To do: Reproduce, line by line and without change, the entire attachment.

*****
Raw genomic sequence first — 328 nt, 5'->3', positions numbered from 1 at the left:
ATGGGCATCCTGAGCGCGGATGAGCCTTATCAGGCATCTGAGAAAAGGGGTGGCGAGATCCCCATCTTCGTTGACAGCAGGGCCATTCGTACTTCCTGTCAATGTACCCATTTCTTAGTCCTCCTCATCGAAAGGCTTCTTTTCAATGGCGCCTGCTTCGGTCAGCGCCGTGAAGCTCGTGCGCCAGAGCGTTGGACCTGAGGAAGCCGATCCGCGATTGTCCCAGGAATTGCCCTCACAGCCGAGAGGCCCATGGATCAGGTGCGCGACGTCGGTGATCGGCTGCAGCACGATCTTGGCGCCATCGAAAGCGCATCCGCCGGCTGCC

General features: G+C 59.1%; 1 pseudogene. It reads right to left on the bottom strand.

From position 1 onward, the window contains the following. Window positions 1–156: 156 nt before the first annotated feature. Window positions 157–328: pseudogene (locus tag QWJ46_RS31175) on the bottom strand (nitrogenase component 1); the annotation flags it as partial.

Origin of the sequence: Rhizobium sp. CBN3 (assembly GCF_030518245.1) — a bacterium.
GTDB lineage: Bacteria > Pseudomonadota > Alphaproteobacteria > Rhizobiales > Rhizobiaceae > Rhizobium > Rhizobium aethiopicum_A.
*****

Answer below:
Raw genomic sequence first — 328 nt, 5'->3', positions numbered from 1 at the left:
ATGGGCATCCTGAGCGCGGATGAGCCTTATCAGGCATCTGAGAAAAGGGGTGGCGAGATCCCCATCTTCGTTGACAGCAGGGCCATTCGTACTTCCTGTCAATGTACCCATTTCTTAGTCCTCCTCATCGAAAGGCTTCTTTTCAATGGCGCCTGCTTCGGTCAGCGCCGTGAAGCTCGTGCGCCAGAGCGTTGGACCTGAGGAAGCCGATCCGCGATTGTCCCAGGAATTGCCCTCACAGCCGAGAGGCCCATGGATCAGGTGCGCGACGTCGGTGATCGGCTGCAGCACGATCTTGGCGCCATCGAAAGCGCATCCGCCGGCTGCC

General features: G+C 59.1%; 1 pseudogene. It reads right to left on the bottom strand.

From position 1 onward, the window contains the following. Window positions 1–156: 156 nt before the first annotated feature. Window positions 157–328: pseudogene (locus tag QWJ46_RS31175) on the bottom strand (nitrogenase component 1); the annotation flags it as partial.

Origin of the sequence: Rhizobium sp. CBN3 (assembly GCF_030518245.1) — a bacterium.
GTDB lineage: Bacteria > Pseudomonadota > Alphaproteobacteria > Rhizobiales > Rhizobiaceae > Rhizobium > Rhizobium aethiopicum_A.